Credit card debt is on the rise in the U.S., and nearly 70% of Americans are concerned about their finances in 2023, an annual study found.
According to NerdWallet’s annual household debt study, credit card debt in the U.S. reached $460 billion in September 2022. Mortgages, auto loans and overall debt loads also increased, while student loan debt decreased slightly.
Over the past year, nearly 30% of Americans say their overall debt has increased, with 14% of Americans saying they’ve taken on medical debt.
It’s not surprising, analysts said, as prices rose faster than incomes over the past 12 months. The study says median household income has grown 4%, while the cost of living is up 8%.
Average amount of debt per U.S. household in 2022
NerdWallet says on average, the American household owed $165,388 in debt in 2022, up 7.65% since 2021. Nationwide, the total debt owed is a staggering $16.51 trillion. Here’s a breakdown on where the debt is owed:
(Photo Illustration by Roberto Machado Noa/LightRocket via Getty Images)
- Credit cards (total debt): An average American household owes $17,066 in total credit card debt, up 15.1% over 2021. The total credit card debt owed nationwide is $1.05 trillion.
- Credit cards (revolving debt): An average American household owes $7,486 in revolving credit card debt, or credit that you can continue to use as long as your accounts are current and you haven’t reached your credit limit. That’s up 29% since 2021.
- Mortgages: An average American household owes $222,592 on their mortgage, an increase of 8.5% over 2021. In all, Americans owe $11.67 trillion for mortgages.
- Auto loans: An average American household owes $28,975 in car payments, up 5% since 2021. Nationwide, Americans owe $1.5 trillion in auto loans.
- Student loans: An average American household owes $58,238, down .64%. Overall, Americans owe $1.57 trillion in student loans.
What’s causing the debt increases?
One trend that’s contributing to rising debt in the U.S. is the increase in buy now, pay later services, according to NerdWallet. Nearly one in five Americans (18%) say they’ve used a buy now, pay later service in the past 12 months. And the drastic jump in people using these companies - up 434% from 2020 to 2021 - could be hiding addiional debt Americans owe.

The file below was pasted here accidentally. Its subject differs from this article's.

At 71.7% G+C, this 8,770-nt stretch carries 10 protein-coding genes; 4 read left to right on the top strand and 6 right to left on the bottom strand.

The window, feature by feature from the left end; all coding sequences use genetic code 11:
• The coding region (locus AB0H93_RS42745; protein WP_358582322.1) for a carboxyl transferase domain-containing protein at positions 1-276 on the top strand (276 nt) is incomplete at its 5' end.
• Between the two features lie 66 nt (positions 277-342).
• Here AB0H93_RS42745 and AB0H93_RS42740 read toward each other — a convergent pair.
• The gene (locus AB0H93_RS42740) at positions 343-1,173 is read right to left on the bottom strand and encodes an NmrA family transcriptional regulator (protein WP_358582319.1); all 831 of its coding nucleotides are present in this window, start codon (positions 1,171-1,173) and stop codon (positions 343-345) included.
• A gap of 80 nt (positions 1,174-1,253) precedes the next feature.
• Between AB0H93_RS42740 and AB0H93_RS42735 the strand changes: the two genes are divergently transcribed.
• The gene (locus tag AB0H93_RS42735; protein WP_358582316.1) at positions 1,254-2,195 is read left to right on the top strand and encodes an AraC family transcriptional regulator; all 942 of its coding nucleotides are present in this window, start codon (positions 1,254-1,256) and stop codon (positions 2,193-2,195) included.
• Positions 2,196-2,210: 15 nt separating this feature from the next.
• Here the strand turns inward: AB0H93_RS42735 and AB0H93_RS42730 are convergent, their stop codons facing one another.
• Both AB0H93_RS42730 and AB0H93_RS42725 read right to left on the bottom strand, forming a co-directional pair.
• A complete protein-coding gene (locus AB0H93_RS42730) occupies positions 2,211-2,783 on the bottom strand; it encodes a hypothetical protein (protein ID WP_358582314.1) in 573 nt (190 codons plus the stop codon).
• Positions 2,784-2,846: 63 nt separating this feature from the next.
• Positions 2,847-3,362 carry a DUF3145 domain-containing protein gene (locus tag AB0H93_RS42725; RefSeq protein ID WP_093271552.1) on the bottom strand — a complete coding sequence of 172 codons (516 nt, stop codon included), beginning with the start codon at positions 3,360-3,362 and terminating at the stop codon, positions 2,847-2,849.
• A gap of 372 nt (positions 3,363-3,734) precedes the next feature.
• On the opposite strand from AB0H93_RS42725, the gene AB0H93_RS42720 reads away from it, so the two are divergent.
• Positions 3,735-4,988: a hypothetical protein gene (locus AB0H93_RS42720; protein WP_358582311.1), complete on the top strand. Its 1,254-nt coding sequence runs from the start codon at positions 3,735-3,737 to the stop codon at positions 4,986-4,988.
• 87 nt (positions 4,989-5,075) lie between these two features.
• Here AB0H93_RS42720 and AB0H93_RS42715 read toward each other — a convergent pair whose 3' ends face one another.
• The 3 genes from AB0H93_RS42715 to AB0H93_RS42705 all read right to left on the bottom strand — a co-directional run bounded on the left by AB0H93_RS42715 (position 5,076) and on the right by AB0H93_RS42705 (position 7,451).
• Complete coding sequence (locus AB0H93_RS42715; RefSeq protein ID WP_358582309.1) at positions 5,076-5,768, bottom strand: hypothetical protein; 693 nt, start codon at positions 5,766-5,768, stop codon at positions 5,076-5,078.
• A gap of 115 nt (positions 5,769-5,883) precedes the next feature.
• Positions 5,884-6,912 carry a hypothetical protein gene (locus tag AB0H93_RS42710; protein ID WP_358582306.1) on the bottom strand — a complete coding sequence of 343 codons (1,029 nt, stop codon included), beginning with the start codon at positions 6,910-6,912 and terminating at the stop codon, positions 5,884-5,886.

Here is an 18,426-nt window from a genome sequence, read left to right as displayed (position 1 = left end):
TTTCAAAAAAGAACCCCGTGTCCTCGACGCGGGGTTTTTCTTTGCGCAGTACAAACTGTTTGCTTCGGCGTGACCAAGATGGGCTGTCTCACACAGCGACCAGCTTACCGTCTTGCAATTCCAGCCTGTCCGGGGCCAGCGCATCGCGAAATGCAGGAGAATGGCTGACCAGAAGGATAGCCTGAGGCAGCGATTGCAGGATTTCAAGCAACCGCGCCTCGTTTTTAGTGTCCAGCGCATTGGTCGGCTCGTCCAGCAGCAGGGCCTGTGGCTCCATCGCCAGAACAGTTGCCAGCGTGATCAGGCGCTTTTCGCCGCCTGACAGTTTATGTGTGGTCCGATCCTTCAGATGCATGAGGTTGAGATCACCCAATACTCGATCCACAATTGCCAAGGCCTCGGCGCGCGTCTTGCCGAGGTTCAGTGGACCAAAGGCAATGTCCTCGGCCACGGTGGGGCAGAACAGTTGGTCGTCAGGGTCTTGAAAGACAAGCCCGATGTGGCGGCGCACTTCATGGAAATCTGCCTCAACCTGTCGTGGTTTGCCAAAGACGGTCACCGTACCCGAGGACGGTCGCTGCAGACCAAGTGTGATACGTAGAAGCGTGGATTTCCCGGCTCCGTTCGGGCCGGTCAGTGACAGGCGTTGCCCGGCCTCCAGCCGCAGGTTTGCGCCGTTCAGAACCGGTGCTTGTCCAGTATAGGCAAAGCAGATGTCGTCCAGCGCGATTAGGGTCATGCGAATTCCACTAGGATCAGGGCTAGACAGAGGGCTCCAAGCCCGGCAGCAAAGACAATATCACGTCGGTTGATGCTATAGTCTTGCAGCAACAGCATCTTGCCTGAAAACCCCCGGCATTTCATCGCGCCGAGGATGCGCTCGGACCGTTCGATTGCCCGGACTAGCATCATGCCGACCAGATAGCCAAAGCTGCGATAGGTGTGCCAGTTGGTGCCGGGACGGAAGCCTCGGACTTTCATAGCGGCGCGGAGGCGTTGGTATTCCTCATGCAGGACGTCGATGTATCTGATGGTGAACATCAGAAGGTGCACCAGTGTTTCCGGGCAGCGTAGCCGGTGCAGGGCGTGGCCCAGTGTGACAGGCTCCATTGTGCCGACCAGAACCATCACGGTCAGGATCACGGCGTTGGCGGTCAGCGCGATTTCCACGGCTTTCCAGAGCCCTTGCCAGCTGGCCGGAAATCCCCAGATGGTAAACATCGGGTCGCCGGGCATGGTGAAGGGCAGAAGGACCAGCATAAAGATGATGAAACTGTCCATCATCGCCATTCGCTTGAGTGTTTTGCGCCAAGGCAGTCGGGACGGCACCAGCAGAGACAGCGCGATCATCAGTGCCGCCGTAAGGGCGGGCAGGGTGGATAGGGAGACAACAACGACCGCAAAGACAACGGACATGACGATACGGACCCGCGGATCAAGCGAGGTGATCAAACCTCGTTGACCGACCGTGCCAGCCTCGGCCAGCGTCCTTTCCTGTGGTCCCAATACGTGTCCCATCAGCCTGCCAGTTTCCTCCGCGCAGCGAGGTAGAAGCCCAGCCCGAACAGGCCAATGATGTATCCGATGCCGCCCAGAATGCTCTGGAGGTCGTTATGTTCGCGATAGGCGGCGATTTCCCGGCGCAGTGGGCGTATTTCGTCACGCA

Branded as "interest-free loans," buy now, pay later services require you to download an app, link a bank account or debit or credit card, and sign up to pay in weekly or monthly installments. Some companies, such as Klarna and Afterpay, do soft credit checks, which aren’t reported to credit bureaus, before approving borrowers. Most are approved in minutes. Scheduled payments are then automatically deducted from your account or charged to your card.
Sign for Klarna, a European ecommerce company which allows users to buy now, pay later, or pay in instalments (photo by Daniel Harvey Gonzalez/In Pictures via Getty Images)
The services generally don’t charge you more than you would have paid up front, meaning there’s technically no interest, so long as you make the payments on time.
But if you pay late, you may be subject to a flat fee or a fee calculated as a percentage of the total you owe. These can run as high as $34 plus interest. If you miss multiple payments, you may be shut out from using the service in the future, and the delinquency could hurt your credit score.
Another reason for rising credit card debt, analysts say, is the Federal Reserve rate hikes put in place to quell soaring inflation. U.S. households will pay an average of $1,380 in credit card interest alone this year — "assuming interest rates don’t go higher."
How you can lower your credit card debt
According to Credible, here are some steps you can take to lower your credit card debt:
- Contact your credit card company
- Make a plan to pay off your debt
- Pay more than the minimum
- Use the debt snowball or debt avalanche method
- Take advantage of a 0% APR balance transfer credit card
- Review your monthly spending habits
- Consider taking out a debt consolidation loan
Credible is majority-owned by our parent company, FOX Corporation.
The Associated Press contributed to this report.